Carbon content of Irish electricity generation hits record low in 2014
24 November 2015
The carbon content of electricity generation in Ireland fell to a record low last year, half the level it was in 1990, according to figures published by the Sustainable Energy Authority of Ireland (SEAI). Renewable electricity helped Ireland avoid 2.6 million tonnes of CO2 emissions in 2014, and is now one of the single biggest contributors to carbon dioxide emissions reductions in Ireland. Without renewables, power generation emissions would have been 23 per cent higher.
According to SEAI, renewable electricity generation, consisting of wind, hydro, landfill gas, biomass and biogas, accounted for 22.7 per cent of gross electricity consumption and avoided €250 million of fossil fuel imports in 2014.
Commenting on the figures Dr Brian Motherway, chief executive of SEAI, said: “These most recent figures for Ireland are extremely positive. This comes ahead of an international climate change agreement at COP21 that will put the world on track to a low-emission, climate resilient and sustainable future. We can see how Ireland is moving to a low-carbon economy with clean and renewable energy increasingly used to provide electricity in our homes and businesses.”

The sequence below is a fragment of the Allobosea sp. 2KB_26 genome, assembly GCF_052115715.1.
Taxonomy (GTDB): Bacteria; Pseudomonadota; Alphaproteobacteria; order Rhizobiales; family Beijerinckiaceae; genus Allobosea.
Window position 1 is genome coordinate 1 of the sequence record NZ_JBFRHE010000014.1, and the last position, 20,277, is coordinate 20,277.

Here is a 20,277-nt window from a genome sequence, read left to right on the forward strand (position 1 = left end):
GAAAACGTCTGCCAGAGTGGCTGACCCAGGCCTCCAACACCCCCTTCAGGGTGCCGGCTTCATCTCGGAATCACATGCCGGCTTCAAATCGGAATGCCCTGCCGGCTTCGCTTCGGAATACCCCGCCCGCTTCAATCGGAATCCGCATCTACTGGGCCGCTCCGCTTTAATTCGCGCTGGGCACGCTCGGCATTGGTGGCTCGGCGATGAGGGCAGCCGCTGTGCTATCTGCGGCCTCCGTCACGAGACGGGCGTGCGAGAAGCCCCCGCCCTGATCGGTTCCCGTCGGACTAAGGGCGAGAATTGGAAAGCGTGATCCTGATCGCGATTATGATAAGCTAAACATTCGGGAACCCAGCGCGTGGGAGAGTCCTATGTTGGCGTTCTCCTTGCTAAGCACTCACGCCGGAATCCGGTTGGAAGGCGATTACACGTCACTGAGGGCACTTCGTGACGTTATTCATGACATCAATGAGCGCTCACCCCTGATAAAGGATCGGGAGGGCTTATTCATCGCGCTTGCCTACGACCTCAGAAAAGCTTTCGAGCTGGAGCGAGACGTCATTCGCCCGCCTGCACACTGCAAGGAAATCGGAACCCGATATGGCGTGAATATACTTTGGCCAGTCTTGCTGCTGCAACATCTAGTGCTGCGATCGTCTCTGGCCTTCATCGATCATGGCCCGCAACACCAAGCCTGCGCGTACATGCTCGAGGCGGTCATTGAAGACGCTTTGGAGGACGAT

Other figures highlighted include:
- Renewable electricity generation in 2014, consisting of wind, hydro, landfill gas, biomass and biogas, accounted for 22.7 per cent of gross electricity consumption;
- The use of renewables in electricity generation in 2014 reduced CO2 emissions by 2.6 million tonnes and avoided €250 million in fossil fuel imports;
- In 2014, wind generation accounted for 18.2 per cent of electricity generated and as such was the second largest source of electricity generation after natural gas. Without wind in 2014, power generation related CO2 emissions would have been 16.2 per cent higher. (This includes accounting for the ramping and cycling of fossil fuels plants associated with supporting wind generation;)
- The carbon intensity of electricity generation fell to a record low in 2014 of 457 grams of CO2 per kilowatt-hour of electrical output, half the level in 1990.